SK-channel activation alters peripheral metabolic pathways in mice, but not lipopolysaccharide-induced fever or inflammation

Janne Bredehöft, Amalia M Dolga, Birgit Honrath, Sybille Wache, Sybille Mazurek, Carsten Culmsee, Regien G Schoemaker, Rüdiger Gerstberger, Joachim Roth, Christoph Rummel*

*Corresponding author for this work

Research output: Contribution to journalArticleAcademicpeer-review

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Abstract

Purpose: Previously, we have shown that CyPPA (cyclohexyl-[2-(3,5-dimethyl-pyrazol-1-yl)-6-methyl-pyrimidin-4-yl]-amine), a pharmacological small-conductance calcium-activated potassium (SK)-channel positive modulator, antagonizes lipopolysaccharide (LPS)-induced cytokine expression in microglial cells. Here, we aimed to test its therapeutic potential for brain-controlled sickness symptoms, brain inflammatory response during LPS-induced systemic inflammation, and peripheral metabolic pathways in mice.

Methods: Mice were pretreated with CyPPA (15 mg/kg IP) 24 hours before and simultaneously with LPS stimulation (2.5 mg/kg IP), and the sickness response was recorded by a telemetric system for 24 hours. A second cohort of mice were euthanized 2 hours after CyPPA or solvent treatment to assess underlying CyPPA-induced mechanisms. Brain, blood, and liver samples were analyzed for inflammatory mediators or nucleotide concentrations using immunohistochemistry, real-time PCR and Western blot, or HPLC. Moreover, we investigated CyPPA-induced changes of UCP1 expression in brown adipose tissue (BAT)-explant cultures.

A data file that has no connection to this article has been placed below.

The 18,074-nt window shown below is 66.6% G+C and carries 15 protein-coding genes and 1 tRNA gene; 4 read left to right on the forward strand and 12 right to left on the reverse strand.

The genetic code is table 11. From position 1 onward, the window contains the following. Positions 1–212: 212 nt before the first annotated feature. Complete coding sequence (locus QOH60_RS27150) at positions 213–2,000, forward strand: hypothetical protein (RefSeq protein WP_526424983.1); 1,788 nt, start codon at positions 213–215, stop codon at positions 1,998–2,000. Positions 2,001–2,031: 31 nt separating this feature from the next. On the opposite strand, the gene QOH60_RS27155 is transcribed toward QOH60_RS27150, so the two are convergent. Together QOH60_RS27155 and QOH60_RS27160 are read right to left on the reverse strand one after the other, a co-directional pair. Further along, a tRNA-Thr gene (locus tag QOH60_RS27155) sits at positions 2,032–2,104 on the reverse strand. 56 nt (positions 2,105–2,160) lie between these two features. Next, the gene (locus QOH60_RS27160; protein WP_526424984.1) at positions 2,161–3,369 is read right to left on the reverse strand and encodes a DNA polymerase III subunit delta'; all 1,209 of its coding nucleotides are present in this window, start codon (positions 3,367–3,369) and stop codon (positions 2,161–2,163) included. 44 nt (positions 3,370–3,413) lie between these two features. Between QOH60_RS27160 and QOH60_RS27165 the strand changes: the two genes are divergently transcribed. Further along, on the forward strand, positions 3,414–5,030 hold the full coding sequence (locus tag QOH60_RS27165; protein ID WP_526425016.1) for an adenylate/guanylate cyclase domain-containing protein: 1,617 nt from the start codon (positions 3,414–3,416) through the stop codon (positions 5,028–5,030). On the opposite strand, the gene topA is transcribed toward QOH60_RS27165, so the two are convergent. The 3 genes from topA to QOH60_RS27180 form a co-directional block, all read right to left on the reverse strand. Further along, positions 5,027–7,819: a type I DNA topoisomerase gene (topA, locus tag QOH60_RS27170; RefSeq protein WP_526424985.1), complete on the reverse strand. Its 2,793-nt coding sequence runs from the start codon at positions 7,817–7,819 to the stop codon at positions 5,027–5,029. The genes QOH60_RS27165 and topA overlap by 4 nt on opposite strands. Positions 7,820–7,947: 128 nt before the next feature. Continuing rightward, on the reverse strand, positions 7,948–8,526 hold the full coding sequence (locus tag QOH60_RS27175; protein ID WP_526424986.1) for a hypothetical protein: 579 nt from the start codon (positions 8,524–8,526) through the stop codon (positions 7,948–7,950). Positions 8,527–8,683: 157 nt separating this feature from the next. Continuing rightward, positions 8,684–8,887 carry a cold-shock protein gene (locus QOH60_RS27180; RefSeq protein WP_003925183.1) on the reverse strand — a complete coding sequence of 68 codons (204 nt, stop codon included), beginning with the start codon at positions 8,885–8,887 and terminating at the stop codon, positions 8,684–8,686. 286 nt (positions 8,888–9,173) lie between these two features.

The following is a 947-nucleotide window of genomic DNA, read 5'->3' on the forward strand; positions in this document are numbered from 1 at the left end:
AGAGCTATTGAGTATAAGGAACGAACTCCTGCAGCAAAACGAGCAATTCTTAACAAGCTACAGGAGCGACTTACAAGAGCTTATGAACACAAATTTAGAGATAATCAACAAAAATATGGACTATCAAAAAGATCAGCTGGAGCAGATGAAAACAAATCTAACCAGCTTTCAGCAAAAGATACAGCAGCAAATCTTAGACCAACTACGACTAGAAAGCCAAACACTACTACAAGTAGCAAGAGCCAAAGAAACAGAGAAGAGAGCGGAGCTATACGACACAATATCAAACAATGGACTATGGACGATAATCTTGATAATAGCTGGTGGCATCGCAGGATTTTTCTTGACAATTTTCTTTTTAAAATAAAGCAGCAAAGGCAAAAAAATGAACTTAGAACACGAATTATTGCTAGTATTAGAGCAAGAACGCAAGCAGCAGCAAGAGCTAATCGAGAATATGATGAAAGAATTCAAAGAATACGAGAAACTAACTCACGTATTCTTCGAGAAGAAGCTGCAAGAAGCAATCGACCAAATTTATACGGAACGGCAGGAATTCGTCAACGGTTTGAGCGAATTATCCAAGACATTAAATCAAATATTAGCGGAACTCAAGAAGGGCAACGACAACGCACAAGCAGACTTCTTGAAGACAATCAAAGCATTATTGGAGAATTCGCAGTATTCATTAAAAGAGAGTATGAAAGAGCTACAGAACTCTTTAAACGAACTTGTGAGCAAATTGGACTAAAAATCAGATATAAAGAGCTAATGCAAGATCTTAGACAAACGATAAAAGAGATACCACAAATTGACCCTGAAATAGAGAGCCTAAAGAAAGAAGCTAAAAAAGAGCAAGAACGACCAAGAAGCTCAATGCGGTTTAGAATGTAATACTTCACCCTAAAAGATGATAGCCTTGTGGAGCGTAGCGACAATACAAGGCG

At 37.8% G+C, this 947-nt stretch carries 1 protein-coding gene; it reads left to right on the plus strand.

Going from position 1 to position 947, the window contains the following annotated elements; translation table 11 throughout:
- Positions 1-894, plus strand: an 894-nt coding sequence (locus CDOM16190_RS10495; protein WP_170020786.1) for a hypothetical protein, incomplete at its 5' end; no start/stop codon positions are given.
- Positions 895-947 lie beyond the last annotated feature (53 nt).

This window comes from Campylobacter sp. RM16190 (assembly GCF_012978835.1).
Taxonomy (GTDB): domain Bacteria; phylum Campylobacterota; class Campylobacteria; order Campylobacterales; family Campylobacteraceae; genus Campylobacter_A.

Results: CyPPA treatment did not affect LPS-induced fever, anorexia, adipsia, or expression profiles of inflammatory mediators in the hypothalamus or plasma or microglial reactivity to LPS (CD11b staining and CD68 mRNA expression). However, CyPPA alone induced a rise in core body temperature linked to heat production via altered metabolic pathways like reduced levels of adenosine, increased protein content, and increased UCP1 expression in BAT-explant cultures, but no alteration in ATP/ADP concentrations in the liver. CyPPA treatment was accompanied by altered pathways, including NFκB signaling, in the hypothalamus and cortex, while circulating cytokines remained unaltered.

Conclusion: Overall, while CyPPA has promise as a treatment strategy, in particular according to results from in vitro experiments, we did not reveal anti-inflammatory effects during severe LPS-induced systemic inflammation. Interestingly, we found that CyPPA alters metabolic pathways inducing short hyperthermia, most likely due to increased energy turnover in the liver and heat production in BAT.

Original languageEnglish
Pages (from-to)509-531
Number of pages23
JournalJournal of inflammation research
Volume15
DOIs
Publication statusPublished - 23-Jan-2022

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